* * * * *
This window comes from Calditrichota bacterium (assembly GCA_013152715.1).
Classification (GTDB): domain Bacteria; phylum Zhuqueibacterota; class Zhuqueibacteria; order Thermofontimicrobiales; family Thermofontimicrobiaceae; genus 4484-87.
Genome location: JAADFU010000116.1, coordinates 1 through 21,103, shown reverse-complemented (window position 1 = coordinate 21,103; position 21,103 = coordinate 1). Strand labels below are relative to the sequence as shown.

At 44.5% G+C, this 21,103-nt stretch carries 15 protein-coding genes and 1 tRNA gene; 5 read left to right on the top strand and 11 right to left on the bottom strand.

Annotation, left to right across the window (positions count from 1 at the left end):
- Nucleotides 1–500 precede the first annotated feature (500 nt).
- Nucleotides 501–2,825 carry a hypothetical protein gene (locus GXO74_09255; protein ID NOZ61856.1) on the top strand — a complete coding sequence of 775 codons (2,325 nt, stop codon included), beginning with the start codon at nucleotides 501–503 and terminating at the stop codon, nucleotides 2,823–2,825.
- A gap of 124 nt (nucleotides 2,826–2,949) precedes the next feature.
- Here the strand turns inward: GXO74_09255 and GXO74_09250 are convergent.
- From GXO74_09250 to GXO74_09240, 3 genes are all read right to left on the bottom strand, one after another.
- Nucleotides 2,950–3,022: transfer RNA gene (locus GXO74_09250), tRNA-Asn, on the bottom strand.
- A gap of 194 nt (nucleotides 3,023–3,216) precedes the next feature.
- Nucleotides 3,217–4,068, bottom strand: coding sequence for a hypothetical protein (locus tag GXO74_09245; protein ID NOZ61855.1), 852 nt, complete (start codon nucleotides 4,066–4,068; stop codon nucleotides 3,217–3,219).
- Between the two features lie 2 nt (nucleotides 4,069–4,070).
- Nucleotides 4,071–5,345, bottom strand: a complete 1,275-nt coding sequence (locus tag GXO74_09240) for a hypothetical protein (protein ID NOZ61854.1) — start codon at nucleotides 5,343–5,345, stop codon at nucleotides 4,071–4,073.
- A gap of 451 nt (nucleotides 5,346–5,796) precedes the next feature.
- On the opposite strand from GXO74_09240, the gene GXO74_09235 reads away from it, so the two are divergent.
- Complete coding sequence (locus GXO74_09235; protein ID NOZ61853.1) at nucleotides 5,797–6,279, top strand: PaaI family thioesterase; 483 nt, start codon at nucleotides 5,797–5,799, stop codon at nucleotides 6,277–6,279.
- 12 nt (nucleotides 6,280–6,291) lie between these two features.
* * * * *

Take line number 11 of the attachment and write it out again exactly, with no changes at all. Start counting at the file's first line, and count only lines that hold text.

- Nucleotides 2,950–3,022: transfer RNA gene (locus GXO74_09250), tRNA-Asn, on the bottom strand.